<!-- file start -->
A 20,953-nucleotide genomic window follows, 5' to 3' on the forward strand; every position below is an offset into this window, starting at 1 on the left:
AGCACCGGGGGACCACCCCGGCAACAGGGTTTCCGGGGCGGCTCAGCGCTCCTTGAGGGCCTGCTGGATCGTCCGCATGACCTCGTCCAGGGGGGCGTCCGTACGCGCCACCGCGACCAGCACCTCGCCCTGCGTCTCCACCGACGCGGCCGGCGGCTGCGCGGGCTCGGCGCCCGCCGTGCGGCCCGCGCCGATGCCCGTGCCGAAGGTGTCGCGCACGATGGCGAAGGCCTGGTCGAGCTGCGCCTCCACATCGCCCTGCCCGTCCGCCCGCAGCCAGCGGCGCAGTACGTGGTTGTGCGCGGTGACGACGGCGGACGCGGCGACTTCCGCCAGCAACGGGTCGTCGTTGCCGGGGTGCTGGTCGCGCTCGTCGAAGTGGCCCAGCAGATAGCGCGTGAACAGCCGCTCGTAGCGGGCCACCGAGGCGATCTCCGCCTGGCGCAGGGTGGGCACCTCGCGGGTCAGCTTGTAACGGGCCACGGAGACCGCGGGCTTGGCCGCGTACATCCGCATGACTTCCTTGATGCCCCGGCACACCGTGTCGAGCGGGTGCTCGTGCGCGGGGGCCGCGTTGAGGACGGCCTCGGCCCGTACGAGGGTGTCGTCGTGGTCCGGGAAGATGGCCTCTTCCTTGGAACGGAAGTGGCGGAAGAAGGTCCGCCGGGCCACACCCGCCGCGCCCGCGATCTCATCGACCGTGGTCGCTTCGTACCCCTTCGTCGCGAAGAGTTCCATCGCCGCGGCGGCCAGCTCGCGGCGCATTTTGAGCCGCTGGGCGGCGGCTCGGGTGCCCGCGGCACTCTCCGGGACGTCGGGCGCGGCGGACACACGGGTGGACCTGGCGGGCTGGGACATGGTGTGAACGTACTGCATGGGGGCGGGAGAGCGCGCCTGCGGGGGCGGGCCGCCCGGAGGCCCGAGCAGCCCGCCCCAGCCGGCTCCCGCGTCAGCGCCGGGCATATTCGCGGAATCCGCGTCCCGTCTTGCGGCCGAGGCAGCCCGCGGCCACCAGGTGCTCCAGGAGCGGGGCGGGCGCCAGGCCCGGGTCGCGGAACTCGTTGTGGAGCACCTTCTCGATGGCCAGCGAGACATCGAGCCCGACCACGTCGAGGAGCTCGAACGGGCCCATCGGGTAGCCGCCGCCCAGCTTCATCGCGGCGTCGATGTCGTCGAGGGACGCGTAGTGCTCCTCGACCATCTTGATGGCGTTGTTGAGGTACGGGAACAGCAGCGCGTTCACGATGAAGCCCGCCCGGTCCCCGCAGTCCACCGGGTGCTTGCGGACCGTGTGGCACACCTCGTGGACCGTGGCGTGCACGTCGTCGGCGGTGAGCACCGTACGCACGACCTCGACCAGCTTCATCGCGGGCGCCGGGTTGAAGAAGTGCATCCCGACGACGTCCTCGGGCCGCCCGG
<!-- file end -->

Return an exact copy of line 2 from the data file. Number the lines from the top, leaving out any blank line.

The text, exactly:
AGCACCGGGGGACCACCCCGGCAACAGGGTTTCCGGGGCGGCTCAGCGCTCCTTGAGGGCCTGCTGGATCGTCCGCATGACCTCGTCCAGGGGGGCGTCCGTACGCGCCACCGCGACCAGCACCTCGCCCTGCGTCTCCACCGACGCGGCCGGCGGCTGCGCGGGCTCGGCGCCCGCCGTGCGGCCCGCGCCGATGCCCGTGCCGAAGGTGTCGCGCACGATGGCGAAGGCCTGGTCGAGCTGCGCCTCCACATCGCCCTGCCCGTCCGCCCGCAGCCAGCGGCGCAGTACGTGGTTGTGCGCGGTGACGACGGCGGACGCGGCGACTTCCGCCAGCAACGGGTCGTCGTTGCCGGGGTGCTGGTCGCGCTCGTCGAAGTGGCCCAGCAGATAGCGCGTGAACAGCCGCTCGTAGCGGGCCACCGAGGCGATCTCCGCCTGGCGCAGGGTGGGCACCTCGCGGGTCAGCTTGTAACGGGCCACGGAGACCGCGGGCTTGGCCGCGTACATCCGCATGACTTCCTTGATGCCCCGGCACACCGTGTCGAGCGGGTGCTCGTGCGCGGGGGCCGCGTTGAGGACGGCCTCGGCCCGTACGAGGGTGTCGTCGTGGTCCGGGAAGATGGCCTCTTCCTTGGAACGGAAGTGGCGGAAGAAGGTCCGCCGGGCCACACCCGCCGCGCCCGCGATCTCATCGACCGTGGTCGCTTCGTACCCCTTCGTCGCGAAGAGTTCCATCGCCGCGGCGGCCAGCTCGCGGCGCATTTTGAGCCGCTGGGCGGCGGCTCGGGTGCCCGCGGCACTCTCCGGGACGTCGGGCGCGGCGGACACACGGGTGGACCTGGCGGGCTGGGACATGGTGTGAACGTACTGCATGGGGGCGGGAGAGCGCGCCTGCGGGGGCGGGCCGCCCGGAGGCCCGAGCAGCCCGCCCCAGCCGGCTCCCGCGTCAGCGCCGGGCATATTCGCGGAATCCGCGTCCCGTCTTGCGGCCGAGGCAGCCCGCGGCCACCAGGTGCTCCAGGAGCGGGGCGGGCGCCAGGCCCGGGTCGCGGAACTCGTTGTGGAGCACCTTCTCGATGGCCAGCGAGACATCGAGCCCGACCACGTCGAGGAGCTCGAACGGGCCCATCGGGTAGCCGCCGCCCAGCTTCATCGCGGCGTCGATGTCGTCGAGGGACGCGTAGTGCTCCTCGACCATCTTGATGGCGTTGTTGAGGTACGGGAACAGCAGCGCGTTCACGATGAAGCCCGCCCGGTCCCCGCAGTCCACCGGGTGCTTGCGGACCGTGTGGCACACCTCGTGGACCGTGGCGTGCACGTCGTCGGCGGTGAGCACCGTACGCACGACCTCGACCAGCTTCATCGCGGGCGCCGGGTTGAAGAAGTGCATCCCGACGACGTCCTCGGGCCGCCCGG